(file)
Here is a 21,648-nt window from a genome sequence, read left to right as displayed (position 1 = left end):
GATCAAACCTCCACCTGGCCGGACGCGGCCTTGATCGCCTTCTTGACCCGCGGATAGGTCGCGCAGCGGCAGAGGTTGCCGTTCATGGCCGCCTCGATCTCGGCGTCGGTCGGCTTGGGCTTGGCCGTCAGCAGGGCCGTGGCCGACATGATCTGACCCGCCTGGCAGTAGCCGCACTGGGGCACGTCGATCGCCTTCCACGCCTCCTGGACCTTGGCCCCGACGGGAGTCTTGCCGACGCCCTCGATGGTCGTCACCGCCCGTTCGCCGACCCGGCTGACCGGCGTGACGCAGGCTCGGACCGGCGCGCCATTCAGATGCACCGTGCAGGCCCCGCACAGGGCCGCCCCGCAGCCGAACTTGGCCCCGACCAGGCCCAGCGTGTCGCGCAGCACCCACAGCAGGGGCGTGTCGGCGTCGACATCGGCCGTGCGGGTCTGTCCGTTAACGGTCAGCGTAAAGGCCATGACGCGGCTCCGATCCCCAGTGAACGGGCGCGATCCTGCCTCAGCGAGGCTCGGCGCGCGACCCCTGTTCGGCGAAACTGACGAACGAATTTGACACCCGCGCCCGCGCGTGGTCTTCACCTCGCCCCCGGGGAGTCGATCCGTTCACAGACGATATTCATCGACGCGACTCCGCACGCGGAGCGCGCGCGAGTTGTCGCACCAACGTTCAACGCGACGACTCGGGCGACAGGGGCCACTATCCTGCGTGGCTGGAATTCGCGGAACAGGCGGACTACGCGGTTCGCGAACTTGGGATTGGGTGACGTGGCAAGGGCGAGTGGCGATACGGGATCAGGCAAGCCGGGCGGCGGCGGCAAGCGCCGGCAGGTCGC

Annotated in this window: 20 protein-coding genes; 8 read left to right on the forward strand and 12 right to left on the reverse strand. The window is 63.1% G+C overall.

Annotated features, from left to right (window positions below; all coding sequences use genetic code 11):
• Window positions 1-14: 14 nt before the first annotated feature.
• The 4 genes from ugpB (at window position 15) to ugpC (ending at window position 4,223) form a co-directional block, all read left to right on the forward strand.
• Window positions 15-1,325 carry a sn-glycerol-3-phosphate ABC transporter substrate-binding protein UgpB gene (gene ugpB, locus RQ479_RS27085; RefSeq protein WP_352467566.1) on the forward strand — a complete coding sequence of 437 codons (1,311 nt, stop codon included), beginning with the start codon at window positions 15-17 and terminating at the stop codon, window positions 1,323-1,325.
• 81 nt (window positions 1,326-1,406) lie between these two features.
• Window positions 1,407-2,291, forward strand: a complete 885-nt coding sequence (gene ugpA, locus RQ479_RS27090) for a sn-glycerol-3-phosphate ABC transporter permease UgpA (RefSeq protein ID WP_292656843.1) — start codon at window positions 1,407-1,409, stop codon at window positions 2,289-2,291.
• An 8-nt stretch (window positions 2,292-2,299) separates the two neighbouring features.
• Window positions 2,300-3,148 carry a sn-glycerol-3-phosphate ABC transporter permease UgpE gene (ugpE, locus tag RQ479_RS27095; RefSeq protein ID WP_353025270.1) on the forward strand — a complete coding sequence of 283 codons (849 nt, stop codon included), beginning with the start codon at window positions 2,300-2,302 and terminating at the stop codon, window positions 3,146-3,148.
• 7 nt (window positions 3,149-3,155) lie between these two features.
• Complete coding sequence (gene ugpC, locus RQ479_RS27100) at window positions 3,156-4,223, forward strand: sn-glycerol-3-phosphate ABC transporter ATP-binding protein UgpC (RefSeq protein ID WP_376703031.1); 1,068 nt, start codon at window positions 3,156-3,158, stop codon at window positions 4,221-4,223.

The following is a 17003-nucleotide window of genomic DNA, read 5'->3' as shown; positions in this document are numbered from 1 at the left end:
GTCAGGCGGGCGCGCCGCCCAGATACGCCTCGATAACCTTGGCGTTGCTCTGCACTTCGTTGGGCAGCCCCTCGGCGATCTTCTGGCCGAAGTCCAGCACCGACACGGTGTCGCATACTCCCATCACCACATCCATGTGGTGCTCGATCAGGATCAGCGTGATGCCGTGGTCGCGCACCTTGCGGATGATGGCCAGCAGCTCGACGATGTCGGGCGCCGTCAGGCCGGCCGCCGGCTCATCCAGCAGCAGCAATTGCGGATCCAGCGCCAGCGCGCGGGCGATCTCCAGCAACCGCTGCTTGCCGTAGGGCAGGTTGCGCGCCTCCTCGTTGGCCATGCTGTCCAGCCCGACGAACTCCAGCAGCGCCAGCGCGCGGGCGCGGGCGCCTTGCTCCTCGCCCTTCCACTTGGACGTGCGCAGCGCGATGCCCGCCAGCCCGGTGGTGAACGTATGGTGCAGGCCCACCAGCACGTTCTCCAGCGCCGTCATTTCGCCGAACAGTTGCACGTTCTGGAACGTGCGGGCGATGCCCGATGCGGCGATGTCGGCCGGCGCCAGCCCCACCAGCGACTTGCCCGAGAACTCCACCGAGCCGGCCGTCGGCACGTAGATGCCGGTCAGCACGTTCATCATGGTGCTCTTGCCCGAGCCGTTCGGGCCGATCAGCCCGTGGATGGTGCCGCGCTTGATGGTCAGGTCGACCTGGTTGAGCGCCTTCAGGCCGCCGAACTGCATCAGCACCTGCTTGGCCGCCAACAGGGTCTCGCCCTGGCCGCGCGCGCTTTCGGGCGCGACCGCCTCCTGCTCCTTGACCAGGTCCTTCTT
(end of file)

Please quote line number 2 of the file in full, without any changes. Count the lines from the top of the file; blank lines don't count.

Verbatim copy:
GATCAAACCTCCACCTGGCCGGACGCGGCCTTGATCGCCTTCTTGACCCGCGGATAGGTCGCGCAGCGGCAGAGGTTGCCGTTCATGGCCGCCTCGATCTCGGCGTCGGTCGGCTTGGGCTTGGCCGTCAGCAGGGCCGTGGCCGACATGATCTGACCCGCCTGGCAGTAGCCGCACTGGGGCACGTCGATCGCCTTCCACGCCTCCTGGACCTTGGCCCCGACGGGAGTCTTGCCGACGCCCTCGATGGTCGTCACCGCCCGTTCGCCGACCCGGCTGACCGGCGTGACGCAGGCTCGGACCGGCGCGCCATTCAGATGCACCGTGCAGGCCCCGCACAGGGCCGCCCCGCAGCCGAACTTGGCCCCGACCAGGCCCAGCGTGTCGCGCAGCACCCACAGCAGGGGCGTGTCGGCGTCGACATCGGCCGTGCGGGTCTGTCCGTTAACGGTCAGCGTAAAGGCCATGACGCGGCTCCGATCCCCAGTGAACGGGCGCGATCCTGCCTCAGCGAGGCTCGGCGCGCGACCCCTGTTCGGCGAAACTGACGAACGAATTTGACACCCGCGCCCGCGCGTGGTCTTCACCTCGCCCCCGGGGAGTCGATCCGTTCACAGACGATATTCATCGACGCGACTCCGCACGCGGAGCGCGCGCGAGTTGTCGCACCAACGTTCAACGCGACGACTCGGGCGACAGGGGCCACTATCCTGCGTGGCTGGAATTCGCGGAACAGGCGGACTACGCGGTTCGCGAACTTGGGATTGGGTGACGTGGCAAGGGCGAGTGGCGATACGGGATCAGGCAAGCCGGGCGGCGGCGGCAAGCGCCGGCAGGTCGC